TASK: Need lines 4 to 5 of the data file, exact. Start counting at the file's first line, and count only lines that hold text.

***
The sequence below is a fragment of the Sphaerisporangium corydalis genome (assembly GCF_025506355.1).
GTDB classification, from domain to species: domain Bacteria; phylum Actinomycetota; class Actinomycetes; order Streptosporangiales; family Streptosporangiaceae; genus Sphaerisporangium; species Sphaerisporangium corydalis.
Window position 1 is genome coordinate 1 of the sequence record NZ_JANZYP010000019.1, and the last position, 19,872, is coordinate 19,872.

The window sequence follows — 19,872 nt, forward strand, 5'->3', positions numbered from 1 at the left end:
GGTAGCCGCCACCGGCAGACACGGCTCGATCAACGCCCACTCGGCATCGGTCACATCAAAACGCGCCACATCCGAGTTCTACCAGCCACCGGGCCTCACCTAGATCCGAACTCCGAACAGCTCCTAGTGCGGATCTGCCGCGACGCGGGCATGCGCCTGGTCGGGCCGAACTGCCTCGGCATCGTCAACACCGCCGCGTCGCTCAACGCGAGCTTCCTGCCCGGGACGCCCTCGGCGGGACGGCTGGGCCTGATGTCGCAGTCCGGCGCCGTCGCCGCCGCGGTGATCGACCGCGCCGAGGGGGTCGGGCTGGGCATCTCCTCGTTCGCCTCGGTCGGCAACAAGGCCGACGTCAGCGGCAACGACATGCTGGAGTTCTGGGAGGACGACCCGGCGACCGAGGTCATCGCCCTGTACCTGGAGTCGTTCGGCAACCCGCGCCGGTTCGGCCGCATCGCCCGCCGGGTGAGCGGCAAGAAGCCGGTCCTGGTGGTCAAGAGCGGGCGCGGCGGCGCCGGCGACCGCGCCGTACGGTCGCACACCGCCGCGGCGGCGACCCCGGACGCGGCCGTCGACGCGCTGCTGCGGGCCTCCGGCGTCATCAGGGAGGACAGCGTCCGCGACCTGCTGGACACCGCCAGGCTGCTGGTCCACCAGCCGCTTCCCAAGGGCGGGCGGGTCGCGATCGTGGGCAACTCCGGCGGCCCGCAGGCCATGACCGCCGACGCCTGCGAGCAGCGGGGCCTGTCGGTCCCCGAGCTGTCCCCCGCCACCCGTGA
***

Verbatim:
The window sequence follows — 19,872 nt, forward strand, 5'->3', positions numbered from 1 at the left end:
GGTAGCCGCCACCGGCAGACACGGCTCGATCAACGCCCACTCGGCATCGGTCACATCAAAACGCGCCACATCCGAGTTCTACCAGCCACCGGGCCTCACCTAGATCCGAACTCCGAACAGCTCCTAGTGCGGATCTGCCGCGACGCGGGCATGCGCCTGGTCGGGCCGAACTGCCTCGGCATCGTCAACACCGCCGCGTCGCTCAACGCGAGCTTCCTGCCCGGGACGCCCTCGGCGGGACGGCTGGGCCTGATGTCGCAGTCCGGCGCCGTCGCCGCCGCGGTGATCGACCGCGCCGAGGGGGTCGGGCTGGGCATCTCCTCGTTCGCCTCGGTCGGCAACAAGGCCGACGTCAGCGGCAACGACATGCTGGAGTTCTGGGAGGACGACCCGGCGACCGAGGTCATCGCCCTGTACCTGGAGTCGTTCGGCAACCCGCGCCGGTTCGGCCGCATCGCCCGCCGGGTGAGCGGCAAGAAGCCGGTCCTGGTGGTCAAGAGCGGGCGCGGCGGCGCCGGCGACCGCGCCGTACGGTCGCACACCGCCGCGGCGGCGACCCCGGACGCGGCCGTCGACGCGCTGCTGCGGGCCTCCGGCGTCATCAGGGAGGACAGCGTCCGCGACCTGCTGGACACCGCCAGGCTGCTGGTCCACCAGCCGCTTCCCAAGGGCGGGCGGGTCGCGATCGTGGGCAACTCCGGCGGCCCGCAGGCCATGACCGCCGACGCCTGCGAGCAGCGGGGCCTGTCGGTCCCCGAGCTGTCCCCCGCCACCCGTGA